The Mediterranean Sea became one of the main theaters of military operations during World War II. Here the Italian Navy confronted the allied fleets Great Britain and France. Even before the outbreak of hostilities, these countries were building up the potential of their naval forces, realizing their importance in the near future.
However, by the summer of 1940, the situation had developed in a completely different way. Within 12 days after Italy entered the war, France surrendered. Now only the Royal Navy of Great Britain could resist the Italians. The main naval bases of the British were very distant from each other, and the communication routes passed dangerously close to the Italian coast.
Italian battleship Vittorio Veneto
An entire operation was developed to escort each convoy in the British Admiralty. One of these, codenamed Collar, was hosted by the Royal Navy. According to the plan, it was required to conduct 3 transport ships, accompanied by 2 light cruisers, 1 destroyer and 4 corvettes, sailing from England through Gibraltar. One transport went to Crete, the other two to Malta. The entire route was split in two by a checkpoint at Cape Bon. In the first section, connection B provided security. It included the aircraft carrier Ark Royal, the battle cruiser Renown, 2 light cruisers and 9 destroyers. On the way to Alexandria, cover was provided by the forces of "Compound D": battleship Ramillies, 1 heavy and 2 light cruisers and 5 destroyers. Compound B with the convoy was to meet Compound D south of Sardinia. They then proceeded together to Cape Bon, from where Formation B and the main force of Formation D left for Gibraltar, and the convoy, accompanied by a light cruiser and 5 destroyers, proceeded to Malta. General command was carried out by Admiral James Somerville.
The Italians' reconnaissance worked pretty well: on November 25, the command received a report that a British squadron had left Gibraltar. Soon there was information about another connection in the area of the island of Crete. The facts indicated that the Royal Navy was preparing for a major operation. The headquarters of the Italian Navy ordered the development of a retaliatory operation. A squadron under the general command of Admiral Inigo Campioni came out to intercept. It included the battleships Vittorio Veneto and Giulio Cesare and 7 destroyers. Another 7 destroyers escorted a squadron of 6 heavy cruisers.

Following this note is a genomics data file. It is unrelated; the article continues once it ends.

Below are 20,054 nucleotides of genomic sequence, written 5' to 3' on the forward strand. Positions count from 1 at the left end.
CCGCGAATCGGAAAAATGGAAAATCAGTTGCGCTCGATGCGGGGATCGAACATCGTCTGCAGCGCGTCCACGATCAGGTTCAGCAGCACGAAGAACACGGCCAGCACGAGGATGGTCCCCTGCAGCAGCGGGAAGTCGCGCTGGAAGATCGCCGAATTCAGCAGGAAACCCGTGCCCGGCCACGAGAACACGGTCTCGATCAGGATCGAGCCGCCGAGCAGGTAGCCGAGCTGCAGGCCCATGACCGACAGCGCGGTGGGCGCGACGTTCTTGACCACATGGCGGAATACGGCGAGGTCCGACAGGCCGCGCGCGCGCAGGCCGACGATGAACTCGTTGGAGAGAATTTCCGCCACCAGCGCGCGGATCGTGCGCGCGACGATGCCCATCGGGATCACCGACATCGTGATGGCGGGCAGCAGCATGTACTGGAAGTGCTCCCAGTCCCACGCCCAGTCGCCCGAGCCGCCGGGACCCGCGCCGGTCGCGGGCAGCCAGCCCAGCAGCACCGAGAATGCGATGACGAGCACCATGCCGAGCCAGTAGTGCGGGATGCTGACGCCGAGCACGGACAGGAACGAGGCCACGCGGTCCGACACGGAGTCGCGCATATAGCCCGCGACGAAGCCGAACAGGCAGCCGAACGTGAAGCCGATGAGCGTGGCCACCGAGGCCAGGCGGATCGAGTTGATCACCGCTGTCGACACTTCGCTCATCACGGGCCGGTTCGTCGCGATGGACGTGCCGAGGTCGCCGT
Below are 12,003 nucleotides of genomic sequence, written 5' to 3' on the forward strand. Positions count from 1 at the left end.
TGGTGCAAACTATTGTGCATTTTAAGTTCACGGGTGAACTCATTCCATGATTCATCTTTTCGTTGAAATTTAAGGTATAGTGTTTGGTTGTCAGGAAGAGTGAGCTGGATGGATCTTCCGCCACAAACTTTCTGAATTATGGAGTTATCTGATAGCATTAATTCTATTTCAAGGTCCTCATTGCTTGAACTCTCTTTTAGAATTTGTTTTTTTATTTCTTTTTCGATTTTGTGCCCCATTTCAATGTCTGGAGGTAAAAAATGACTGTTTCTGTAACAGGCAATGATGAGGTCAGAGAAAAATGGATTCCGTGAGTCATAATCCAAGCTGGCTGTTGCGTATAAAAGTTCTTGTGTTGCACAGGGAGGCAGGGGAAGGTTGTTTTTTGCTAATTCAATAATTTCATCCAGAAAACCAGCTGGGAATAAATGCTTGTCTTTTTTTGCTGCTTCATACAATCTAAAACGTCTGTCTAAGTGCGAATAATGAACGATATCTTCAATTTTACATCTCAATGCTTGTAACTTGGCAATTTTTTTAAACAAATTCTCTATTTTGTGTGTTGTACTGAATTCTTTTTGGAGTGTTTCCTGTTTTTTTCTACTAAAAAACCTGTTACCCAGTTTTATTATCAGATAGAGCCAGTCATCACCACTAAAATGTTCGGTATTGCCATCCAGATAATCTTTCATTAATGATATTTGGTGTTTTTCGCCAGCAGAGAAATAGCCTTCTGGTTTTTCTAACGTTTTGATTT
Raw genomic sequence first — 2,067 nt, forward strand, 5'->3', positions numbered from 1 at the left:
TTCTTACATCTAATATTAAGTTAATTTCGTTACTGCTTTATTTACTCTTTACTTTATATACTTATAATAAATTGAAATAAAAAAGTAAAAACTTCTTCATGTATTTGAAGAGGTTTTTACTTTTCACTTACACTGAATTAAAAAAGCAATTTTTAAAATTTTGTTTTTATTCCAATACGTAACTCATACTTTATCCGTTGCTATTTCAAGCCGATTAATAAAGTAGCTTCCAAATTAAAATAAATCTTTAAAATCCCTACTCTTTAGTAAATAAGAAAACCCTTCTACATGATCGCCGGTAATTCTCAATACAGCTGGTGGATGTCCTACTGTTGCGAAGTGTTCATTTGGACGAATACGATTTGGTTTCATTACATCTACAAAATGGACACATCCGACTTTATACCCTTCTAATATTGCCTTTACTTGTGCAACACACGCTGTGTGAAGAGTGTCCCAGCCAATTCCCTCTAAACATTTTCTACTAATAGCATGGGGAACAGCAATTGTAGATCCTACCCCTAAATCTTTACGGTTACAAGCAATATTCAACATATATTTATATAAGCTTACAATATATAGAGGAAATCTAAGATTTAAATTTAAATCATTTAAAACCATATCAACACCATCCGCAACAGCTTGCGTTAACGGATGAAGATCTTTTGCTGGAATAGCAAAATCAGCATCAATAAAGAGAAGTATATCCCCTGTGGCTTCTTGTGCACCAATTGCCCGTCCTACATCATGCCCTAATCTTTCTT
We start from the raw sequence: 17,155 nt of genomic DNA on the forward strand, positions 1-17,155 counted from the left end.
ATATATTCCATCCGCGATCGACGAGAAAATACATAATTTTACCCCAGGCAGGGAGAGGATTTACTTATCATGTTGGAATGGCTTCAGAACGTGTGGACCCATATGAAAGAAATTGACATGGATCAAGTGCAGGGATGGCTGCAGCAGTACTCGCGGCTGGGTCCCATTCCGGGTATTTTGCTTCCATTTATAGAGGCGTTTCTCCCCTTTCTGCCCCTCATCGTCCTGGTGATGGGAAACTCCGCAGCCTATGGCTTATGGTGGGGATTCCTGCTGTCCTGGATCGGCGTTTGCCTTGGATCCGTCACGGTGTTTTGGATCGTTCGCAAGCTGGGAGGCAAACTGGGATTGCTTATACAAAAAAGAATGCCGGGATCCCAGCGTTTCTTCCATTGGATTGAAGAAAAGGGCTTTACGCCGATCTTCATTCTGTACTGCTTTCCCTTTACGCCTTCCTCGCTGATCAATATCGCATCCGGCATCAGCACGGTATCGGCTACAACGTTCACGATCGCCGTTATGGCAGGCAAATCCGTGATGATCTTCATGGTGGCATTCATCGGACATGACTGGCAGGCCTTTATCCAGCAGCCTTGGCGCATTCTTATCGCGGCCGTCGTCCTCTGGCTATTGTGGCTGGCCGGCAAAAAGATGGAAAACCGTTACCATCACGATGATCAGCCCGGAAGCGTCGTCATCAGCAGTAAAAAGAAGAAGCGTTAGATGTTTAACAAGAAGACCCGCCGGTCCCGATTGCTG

British light cruiser Manchester
The Italian fleet was to go to the area of the island of Sardinia and there to intercept the British. On the morning of November 27, Campioni's squadron reached the checkpoint. Ejection aircraft began to take off from the ships for reconnaissance. At about 9:45 am, they achieved the result: a group of British ships was seen. Since, according to the pilot, she was inferior in strength to the Italians, Admiral Campioni went to intercept. Ahead were 2 divisions of heavy cruisers (3 ships in each) and escort destroyers. The battleships followed 12 miles to the northeast.
The British also noticed their opponent. A reconnaissance aircraft from an aircraft carrier transmitted information about the approach of a detachment of cruisers. Admiral Somerville was pondering his next move when word came in that Compound D was approaching. The balance of power was now roughly equal. At 12:00 this was reported to Admiral Campioni, who had an order to engage in battle only with complete superiority over the enemy.
At 12:07 the order was given from the flagship Vittorio Veneto to turn around and retreat. But during this time, both sides approached each other at a distance of about 15 miles. Admiral Somerville placed his cruising force ahead, followed by Renown and the destroyers. The slower Ramillies closed the formation, while the Ark Royal remained to maneuver south of the squadron, preparing to raise the torpedo bombers. At 12:16, visual contact with the British was established from the heavy cruiser Pola.